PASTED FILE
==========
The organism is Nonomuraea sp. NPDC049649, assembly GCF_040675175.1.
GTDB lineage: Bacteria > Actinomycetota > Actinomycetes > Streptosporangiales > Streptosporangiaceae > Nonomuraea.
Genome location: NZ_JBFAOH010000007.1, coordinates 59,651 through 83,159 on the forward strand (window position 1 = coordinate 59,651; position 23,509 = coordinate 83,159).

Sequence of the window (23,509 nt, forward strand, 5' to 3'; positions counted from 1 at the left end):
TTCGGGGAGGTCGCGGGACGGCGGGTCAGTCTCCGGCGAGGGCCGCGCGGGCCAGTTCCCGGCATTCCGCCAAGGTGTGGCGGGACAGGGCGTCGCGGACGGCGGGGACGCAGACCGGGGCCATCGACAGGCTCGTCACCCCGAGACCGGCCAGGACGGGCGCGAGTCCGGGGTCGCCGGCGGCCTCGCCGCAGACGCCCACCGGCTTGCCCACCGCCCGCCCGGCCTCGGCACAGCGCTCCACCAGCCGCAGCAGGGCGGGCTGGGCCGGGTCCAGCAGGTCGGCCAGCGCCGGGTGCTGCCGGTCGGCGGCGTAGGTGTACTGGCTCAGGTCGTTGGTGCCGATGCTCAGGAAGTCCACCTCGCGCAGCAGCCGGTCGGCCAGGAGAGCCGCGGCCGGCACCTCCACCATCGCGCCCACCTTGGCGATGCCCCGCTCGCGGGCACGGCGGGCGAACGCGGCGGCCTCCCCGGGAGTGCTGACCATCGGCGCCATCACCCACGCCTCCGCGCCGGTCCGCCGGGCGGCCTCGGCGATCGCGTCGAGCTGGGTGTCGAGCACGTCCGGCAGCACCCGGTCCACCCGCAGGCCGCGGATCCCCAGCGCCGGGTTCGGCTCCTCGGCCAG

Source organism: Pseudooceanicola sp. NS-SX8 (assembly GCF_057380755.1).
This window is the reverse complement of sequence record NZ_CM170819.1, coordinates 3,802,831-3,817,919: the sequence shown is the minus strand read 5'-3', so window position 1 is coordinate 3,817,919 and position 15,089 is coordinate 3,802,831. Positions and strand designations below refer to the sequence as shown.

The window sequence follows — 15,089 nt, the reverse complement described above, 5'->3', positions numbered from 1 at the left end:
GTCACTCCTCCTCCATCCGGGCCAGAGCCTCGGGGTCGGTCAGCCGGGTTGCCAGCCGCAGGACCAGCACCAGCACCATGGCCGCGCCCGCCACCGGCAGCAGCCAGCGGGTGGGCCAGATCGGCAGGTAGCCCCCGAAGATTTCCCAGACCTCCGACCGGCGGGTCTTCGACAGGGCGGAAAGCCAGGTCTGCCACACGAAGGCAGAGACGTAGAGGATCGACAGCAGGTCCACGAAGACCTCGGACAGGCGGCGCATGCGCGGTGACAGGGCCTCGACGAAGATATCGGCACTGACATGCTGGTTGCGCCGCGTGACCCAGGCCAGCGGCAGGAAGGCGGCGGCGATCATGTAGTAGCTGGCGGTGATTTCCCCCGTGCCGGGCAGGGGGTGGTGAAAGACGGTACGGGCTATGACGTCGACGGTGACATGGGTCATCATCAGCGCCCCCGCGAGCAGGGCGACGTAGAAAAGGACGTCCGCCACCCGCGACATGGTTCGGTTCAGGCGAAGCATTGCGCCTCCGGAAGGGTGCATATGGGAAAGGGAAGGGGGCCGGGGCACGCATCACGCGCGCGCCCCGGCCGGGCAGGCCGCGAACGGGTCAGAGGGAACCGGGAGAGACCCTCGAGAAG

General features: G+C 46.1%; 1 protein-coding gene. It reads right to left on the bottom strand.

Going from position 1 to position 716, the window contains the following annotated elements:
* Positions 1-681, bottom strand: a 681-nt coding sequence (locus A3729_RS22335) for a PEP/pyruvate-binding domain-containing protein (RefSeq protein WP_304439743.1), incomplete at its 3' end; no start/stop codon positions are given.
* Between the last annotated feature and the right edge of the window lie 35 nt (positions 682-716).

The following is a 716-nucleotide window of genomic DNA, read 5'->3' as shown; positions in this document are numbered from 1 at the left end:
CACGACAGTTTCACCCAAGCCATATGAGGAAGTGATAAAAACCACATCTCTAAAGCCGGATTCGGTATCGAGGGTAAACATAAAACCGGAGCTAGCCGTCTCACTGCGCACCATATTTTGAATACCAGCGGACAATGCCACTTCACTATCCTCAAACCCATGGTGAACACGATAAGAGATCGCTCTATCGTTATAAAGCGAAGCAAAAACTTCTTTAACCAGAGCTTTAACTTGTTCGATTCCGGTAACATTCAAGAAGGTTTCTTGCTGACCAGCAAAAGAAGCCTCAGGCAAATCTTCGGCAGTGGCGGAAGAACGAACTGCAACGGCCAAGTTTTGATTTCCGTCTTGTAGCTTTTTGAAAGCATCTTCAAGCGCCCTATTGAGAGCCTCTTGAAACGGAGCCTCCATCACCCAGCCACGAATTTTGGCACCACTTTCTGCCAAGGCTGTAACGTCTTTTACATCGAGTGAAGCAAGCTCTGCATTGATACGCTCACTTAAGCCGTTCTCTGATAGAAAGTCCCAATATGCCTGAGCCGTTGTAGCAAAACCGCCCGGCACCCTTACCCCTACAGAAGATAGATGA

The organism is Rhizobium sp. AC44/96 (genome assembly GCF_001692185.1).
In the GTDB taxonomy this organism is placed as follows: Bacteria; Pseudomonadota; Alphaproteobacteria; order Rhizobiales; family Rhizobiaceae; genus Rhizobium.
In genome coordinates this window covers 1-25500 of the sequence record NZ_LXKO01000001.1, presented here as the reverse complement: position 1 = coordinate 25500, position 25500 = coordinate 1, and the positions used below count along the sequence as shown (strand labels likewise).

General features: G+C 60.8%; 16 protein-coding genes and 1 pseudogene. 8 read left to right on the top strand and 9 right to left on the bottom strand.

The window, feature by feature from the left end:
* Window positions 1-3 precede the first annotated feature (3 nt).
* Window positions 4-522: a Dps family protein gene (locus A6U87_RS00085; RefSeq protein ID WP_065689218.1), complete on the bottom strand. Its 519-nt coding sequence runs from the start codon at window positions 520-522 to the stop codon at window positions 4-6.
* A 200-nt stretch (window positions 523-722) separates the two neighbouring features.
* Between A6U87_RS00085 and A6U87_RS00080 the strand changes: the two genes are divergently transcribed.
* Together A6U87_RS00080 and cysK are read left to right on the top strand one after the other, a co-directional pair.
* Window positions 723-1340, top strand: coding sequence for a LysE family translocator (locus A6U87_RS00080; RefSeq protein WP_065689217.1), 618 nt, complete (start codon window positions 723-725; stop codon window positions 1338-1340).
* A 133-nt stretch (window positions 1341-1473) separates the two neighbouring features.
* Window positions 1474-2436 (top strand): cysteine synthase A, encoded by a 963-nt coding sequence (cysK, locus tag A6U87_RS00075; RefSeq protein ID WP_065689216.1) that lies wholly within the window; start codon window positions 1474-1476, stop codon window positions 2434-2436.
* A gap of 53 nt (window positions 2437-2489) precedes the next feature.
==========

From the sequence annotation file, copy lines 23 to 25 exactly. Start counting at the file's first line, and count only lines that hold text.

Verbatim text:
* A 200-nt stretch (window positions 523-722) separates the two neighbouring features.
* Between A6U87_RS00085 and A6U87_RS00080 the strand changes: the two genes are divergently transcribed.
* Together A6U87_RS00080 and cysK are read left to right on the top strand one after the other, a co-directional pair.